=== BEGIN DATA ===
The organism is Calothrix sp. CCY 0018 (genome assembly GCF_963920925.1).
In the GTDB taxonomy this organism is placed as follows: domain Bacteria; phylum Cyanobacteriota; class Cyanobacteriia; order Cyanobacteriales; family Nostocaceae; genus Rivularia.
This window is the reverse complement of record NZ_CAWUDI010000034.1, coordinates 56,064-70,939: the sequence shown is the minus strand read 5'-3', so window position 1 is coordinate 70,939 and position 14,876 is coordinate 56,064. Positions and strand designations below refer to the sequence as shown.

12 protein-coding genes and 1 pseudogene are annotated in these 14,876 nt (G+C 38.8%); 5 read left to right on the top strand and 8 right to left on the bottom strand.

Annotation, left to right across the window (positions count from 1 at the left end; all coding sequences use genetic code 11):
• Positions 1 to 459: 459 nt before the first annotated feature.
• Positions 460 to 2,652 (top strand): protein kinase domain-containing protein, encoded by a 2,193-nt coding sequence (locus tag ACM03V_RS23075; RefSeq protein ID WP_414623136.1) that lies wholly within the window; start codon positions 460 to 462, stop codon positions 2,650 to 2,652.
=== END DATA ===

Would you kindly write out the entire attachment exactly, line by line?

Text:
The organism is Calothrix sp. CCY 0018 (genome assembly GCF_963920925.1).
In the GTDB taxonomy this organism is placed as follows: domain Bacteria; phylum Cyanobacteriota; class Cyanobacteriia; order Cyanobacteriales; family Nostocaceae; genus Rivularia.
This window is the reverse complement of record NZ_CAWUDI010000034.1, coordinates 56,064-70,939: the sequence shown is the minus strand read 5'-3', so window position 1 is coordinate 70,939 and position 14,876 is coordinate 56,064. Positions and strand designations below refer to the sequence as shown.

12 protein-coding genes and 1 pseudogene are annotated in these 14,876 nt (G+C 38.8%); 5 read left to right on the top strand and 8 right to left on the bottom strand.

Annotation, left to right across the window (positions count from 1 at the left end; all coding sequences use genetic code 11):
• Positions 1 to 459: 459 nt before the first annotated feature.
• Positions 460 to 2,652 (top strand): protein kinase domain-containing protein, encoded by a 2,193-nt coding sequence (locus tag ACM03V_RS23075; RefSeq protein ID WP_414623136.1) that lies wholly within the window; start codon positions 460 to 462, stop codon positions 2,650 to 2,652.